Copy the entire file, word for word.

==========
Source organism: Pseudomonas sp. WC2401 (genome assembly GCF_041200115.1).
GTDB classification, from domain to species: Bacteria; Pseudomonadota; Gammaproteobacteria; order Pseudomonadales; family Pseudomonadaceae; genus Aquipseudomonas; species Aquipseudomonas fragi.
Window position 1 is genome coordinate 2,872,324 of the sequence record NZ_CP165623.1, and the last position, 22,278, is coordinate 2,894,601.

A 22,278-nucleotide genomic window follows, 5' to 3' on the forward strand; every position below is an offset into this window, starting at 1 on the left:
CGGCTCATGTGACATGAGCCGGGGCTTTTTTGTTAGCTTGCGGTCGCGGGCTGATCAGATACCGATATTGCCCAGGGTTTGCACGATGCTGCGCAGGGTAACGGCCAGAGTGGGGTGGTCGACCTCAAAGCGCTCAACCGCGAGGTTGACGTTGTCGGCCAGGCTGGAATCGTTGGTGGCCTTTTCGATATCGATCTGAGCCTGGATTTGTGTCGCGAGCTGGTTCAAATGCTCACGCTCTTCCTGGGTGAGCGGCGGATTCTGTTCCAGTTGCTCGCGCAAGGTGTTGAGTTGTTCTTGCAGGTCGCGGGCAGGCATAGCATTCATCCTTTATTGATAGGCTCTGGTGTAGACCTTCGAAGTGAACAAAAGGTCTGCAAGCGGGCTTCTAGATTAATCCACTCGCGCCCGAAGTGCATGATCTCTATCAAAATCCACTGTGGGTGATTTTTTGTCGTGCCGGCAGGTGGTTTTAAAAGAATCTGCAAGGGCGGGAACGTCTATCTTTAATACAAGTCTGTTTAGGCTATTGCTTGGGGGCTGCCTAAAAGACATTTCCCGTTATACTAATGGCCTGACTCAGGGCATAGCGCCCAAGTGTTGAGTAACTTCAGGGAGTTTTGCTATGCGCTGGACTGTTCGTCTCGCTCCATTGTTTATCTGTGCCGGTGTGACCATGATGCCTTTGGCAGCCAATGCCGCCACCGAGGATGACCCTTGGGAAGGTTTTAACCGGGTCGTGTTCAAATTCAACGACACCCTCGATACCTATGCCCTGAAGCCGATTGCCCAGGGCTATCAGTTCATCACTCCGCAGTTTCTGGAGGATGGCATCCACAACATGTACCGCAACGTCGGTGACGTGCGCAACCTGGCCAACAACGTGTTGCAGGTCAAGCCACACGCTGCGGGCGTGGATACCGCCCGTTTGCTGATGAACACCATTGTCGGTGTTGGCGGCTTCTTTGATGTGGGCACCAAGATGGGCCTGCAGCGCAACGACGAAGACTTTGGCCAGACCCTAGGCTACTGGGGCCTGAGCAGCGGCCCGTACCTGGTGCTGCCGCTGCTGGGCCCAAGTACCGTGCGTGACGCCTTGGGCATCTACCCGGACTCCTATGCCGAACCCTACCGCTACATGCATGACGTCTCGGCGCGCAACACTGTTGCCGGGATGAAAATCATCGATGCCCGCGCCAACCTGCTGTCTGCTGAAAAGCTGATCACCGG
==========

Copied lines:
Source organism: Pseudomonas sp. WC2401 (genome assembly GCF_041200115.1).
GTDB classification, from domain to species: Bacteria; Pseudomonadota; Gammaproteobacteria; order Pseudomonadales; family Pseudomonadaceae; genus Aquipseudomonas; species Aquipseudomonas fragi.
Window position 1 is genome coordinate 2,872,324 of the sequence record NZ_CP165623.1, and the last position, 22,278, is coordinate 2,894,601.

A 22,278-nucleotide genomic window follows, 5' to 3' on the forward strand; every position below is an offset into this window, starting at 1 on the left:
CGGCTCATGTGACATGAGCCGGGGCTTTTTTGTTAGCTTGCGGTCGCGGGCTGATCAGATACCGATATTGCCCAGGGTTTGCACGATGCTGCGCAGGGTAACGGCCAGAGTGGGGTGGTCGACCTCAAAGCGCTCAACCGCGAGGTTGACGTTGTCGGCCAGGCTGGAATCGTTGGTGGCCTTTTCGATATCGATCTGAGCCTGGATTTGTGTCGCGAGCTGGTTCAAATGCTCACGCTCTTCCTGGGTGAGCGGCGGATTCTGTTCCAGTTGCTCGCGCAAGGTGTTGAGTTGTTCTTGCAGGTCGCGGGCAGGCATAGCATTCATCCTTTATTGATAGGCTCTGGTGTAGACCTTCGAAGTGAACAAAAGGTCTGCAAGCGGGCTTCTAGATTAATCCACTCGCGCCCGAAGTGCATGATCTCTATCAAAATCCACTGTGGGTGATTTTTTGTCGTGCCGGCAGGTGGTTTTAAAAGAATCTGCAAGGGCGGGAACGTCTATCTTTAATACAAGTCTGTTTAGGCTATTGCTTGGGGGCTGCCTAAAAGACATTTCCCGTTATACTAATGGCCTGACTCAGGGCATAGCGCCCAAGTGTTGAGTAACTTCAGGGAGTTTTGCTATGCGCTGGACTGTTCGTCTCGCTCCATTGTTTATCTGTGCCGGTGTGACCATGATGCCTTTGGCAGCCAATGCCGCCACCGAGGATGACCCTTGGGAAGGTTTTAACCGGGTCGTGTTCAAATTCAACGACACCCTCGATACCTATGCCCTGAAGCCGATTGCCCAGGGCTATCAGTTCATCACTCCGCAGTTTCTGGAGGATGGCATCCACAACATGTACCGCAACGTCGGTGACGTGCGCAACCTGGCCAACAACGTGTTGCAGGTCAAGCCACACGCTGCGGGCGTGGATACCGCCCGTTTGCTGATGAACACCATTGTCGGTGTTGGCGGCTTCTTTGATGTGGGCACCAAGATGGGCCTGCAGCGCAACGACGAAGACTTTGGCCAGACCCTAGGCTACTGGGGCCTGAGCAGCGGCCCGTACCTGGTGCTGCCGCTGCTGGGCCCAAGTACCGTGCGTGACGCCTTGGGCATCTACCCGGACTCCTATGCCGAACCCTACCGCTACATGCATGACGTCTCGGCGCGCAACACTGTTGCCGGGATGAAAATCATCGATGCCCGCGCCAACCTGCTGTCTGCTGAAAAGCTGATCACCGG